I've been re-reading Aristotle recently because I want to know how we came to see knowledge as shaped like a tree, and Aristotle is the guy who first articulated that. (Actually, Porphyry seems to have been the first to portray the nesting as a tree, but who's counting?) So, I've been reading his Metaphysics and then will work backwards to his Categories. The Metaphysics, usually considered one of his drier works, reads to me, even in translation, the way Bach sounds: Every note unpredictably perfect, finding the beauty in order and in the leaps order takes. With Aristotle we have the thrill of watching someone get to define the most basic of concepts: What does "unity" mean? What does "quality" mean? You can see Aristotle laying the most basic foundation of our thought. He's not inventing terms; he's "merely" defining them and systematizing them so thought can come out of its everyday-ness and achieve its initial clarity.
In The Metaphysics, Aristotle wants to know what it means for something to be. Oh yeah, just a simple little question. In The Categories he's come up with the ten basic ways of asking about a thing: What's it made of, what's it for, etc. So, if those are the ten parameters, which of them really makes something into an existing thing? That is, now we know what makes a table into a table, but what do we say about what lets it be a thing at all?
Aristotle's answer is that those aren't separate questions. If you're going to exist, you have to exist as something — a table, a human, a piping hot souvlaki. That turns philosophy back from a bad course that it had embarked on, and to which it would return as the influence of Aristotle wore off after the Middle Ages: Thinking that the meaning of things (the table as a table) is separable from their existence (the table as a thing). That path leads to the trivialization of meaning. But not for Aristotle. For him, if you want to know what makes Socrates real, you have to see how Socrates is a human...which means understanding him within a category (animals) with differentiated sub-categories (the rational animals as opposed to the non-rational ones). Thus, taxonomy and existence are fused: To be is to be in a taxonomy of meaning.
Indeed, you can see in The Metaphysics Aristotle's struggle to unearth the difficult nature of nested categories, whch we all take for granted. "Animals" contains humans and giraffes, but we're not led to think that there is an eternal Giant Animal apart from the humans, giraffes, etc. Plato did make that mistake; he thought animal-ness existed as an eternal essence apart from all individual animals. Aristotle criticizes Plato because there's no good way to explain how animal-ness and particular animals unite. With nested containers, they are never really separate. By my skewed reading, that's the notion Aristotle is heading toward. And it rescues us from thinking that the world of experience is merely a shadow of real essences we don't directly experience.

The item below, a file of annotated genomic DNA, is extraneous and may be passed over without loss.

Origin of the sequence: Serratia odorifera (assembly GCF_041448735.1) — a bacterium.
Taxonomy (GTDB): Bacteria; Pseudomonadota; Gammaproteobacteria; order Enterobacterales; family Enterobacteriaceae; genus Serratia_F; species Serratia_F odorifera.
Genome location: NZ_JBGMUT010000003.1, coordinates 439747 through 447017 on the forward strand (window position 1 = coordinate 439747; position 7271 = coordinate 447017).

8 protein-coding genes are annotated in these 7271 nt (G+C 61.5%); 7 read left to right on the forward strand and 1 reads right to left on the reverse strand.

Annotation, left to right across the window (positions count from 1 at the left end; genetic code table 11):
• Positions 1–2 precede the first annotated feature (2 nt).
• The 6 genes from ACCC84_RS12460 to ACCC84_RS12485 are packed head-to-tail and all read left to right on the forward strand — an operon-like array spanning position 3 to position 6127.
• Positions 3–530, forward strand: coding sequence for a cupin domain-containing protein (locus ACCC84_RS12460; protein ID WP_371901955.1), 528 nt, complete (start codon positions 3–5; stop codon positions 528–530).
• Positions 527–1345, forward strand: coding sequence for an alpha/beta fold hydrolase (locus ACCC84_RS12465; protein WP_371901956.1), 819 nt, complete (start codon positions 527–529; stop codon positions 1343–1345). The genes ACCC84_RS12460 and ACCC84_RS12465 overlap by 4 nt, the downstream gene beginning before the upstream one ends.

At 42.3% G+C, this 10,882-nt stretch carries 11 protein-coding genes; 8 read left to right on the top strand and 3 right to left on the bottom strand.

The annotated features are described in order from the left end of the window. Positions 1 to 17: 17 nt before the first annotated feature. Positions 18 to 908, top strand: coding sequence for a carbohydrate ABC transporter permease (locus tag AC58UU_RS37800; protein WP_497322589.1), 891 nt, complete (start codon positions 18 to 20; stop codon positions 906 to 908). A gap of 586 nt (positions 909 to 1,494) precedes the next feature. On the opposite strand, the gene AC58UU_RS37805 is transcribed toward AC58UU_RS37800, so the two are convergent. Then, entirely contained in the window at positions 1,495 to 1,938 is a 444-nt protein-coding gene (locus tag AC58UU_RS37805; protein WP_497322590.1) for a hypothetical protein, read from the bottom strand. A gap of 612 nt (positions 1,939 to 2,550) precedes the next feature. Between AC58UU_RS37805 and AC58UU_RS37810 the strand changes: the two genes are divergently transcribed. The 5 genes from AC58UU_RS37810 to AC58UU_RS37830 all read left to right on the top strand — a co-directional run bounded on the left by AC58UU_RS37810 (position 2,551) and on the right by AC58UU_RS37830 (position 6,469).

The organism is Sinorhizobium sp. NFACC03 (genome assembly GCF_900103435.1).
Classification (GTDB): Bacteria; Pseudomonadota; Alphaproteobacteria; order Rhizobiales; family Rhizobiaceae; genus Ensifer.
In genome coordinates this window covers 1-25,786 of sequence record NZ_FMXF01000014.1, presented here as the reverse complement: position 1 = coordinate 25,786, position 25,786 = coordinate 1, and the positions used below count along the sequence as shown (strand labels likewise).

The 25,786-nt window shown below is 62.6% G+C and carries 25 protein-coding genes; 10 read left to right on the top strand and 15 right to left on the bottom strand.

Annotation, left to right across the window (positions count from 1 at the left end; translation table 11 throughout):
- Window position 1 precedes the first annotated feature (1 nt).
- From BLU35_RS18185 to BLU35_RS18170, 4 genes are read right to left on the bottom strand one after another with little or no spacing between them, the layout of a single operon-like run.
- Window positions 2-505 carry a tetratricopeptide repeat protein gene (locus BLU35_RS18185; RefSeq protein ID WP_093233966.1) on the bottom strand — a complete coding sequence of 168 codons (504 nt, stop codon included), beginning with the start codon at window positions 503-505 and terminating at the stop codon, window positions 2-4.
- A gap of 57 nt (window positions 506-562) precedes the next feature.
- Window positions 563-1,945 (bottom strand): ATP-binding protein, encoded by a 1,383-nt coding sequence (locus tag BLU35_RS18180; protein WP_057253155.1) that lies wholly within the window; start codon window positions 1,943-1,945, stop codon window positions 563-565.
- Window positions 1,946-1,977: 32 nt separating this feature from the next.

Aristotle is trying to hold existence and meaning together: to be means to be a this-thing or that-thing. We moderns want to object. We assume that first the world exists and then we divide it into categories. Further, we think that the particularities of the taxonomy depend on accidents of culture and history. So, here's a question that arises from reading the Metaphysics: Is it possible that we and Aristotle simply understand differently what it means to live in a world?
After all, the music of Aristotle's thought comes from his assumption that the principles of knowledge are the same as the principles of the universe. The categories are not "mere" categories of thought for him. They are also the way the cosmos is arranged. If the order of knowledge and the order of the world are not the same, reasoned Aristotle, then knowledge isn't possible. There can only be knowledge if the universe is ordered in know-able ways.
Now, we live in a world that's inescapably more diverse than Aristotle's, and we no longer assume that there is a single order of the universe. We certainly discover that when we start to build taxonomies of our own corporate knowledge or when we think we'll just hook up all the taxonomies and have ourselves a Semantic Web. Taxonomies nowadays are built to reflect how users search, not some abstract ideal of how the universe is. In fact, we're building metadata-rich collections so every user can create her own taxonomy on the fly. And yet...
...Aristotle's sense of the world strikes me as more accurate than the one that typically undergirds our modern outlook. We think there's a real world that our taxonomies lie on top of. Aristotle — if he could understand the modern distinction we draw as if it were obvious — would tell us that a world apart from the categories of understanding would be by definition unknowable. Knowledge is the way the world shows itself to us in all its beauty and order.
[Note: A version of this will run as my monthly column in KMWorld.]
Middle World Resources
Zuma is a surprisingly addictive game that tells badly. See, you're a spinning frog that spits balls at a long line of balls that are twisting their way towards the Bad Place. If your ball hits two others, all three go puff. If not, the ball you shot lengthens the line and brings you one closer to losing. Sounds dumb. It is dumb. But it's great for a ten-minute break. The problem is, I want to take those ten minute breaks every twelve minutes. (There's a free ActiveX version here which I have not tried.)
Painkiller, on the other hand, is a mega first person shooter. Astounding graphics, excellent game play, and great level design. For example, you climb a snowy bridge, fighting baddies all the way, and then skid 100 feet down a cable to fight more baddies on a slippery road between two mountains. Doom III is going to have to be very good indeed to beat this game.
So, what better way to end this issue of Joho than with a reference to Doom? See you all soon, one place or another.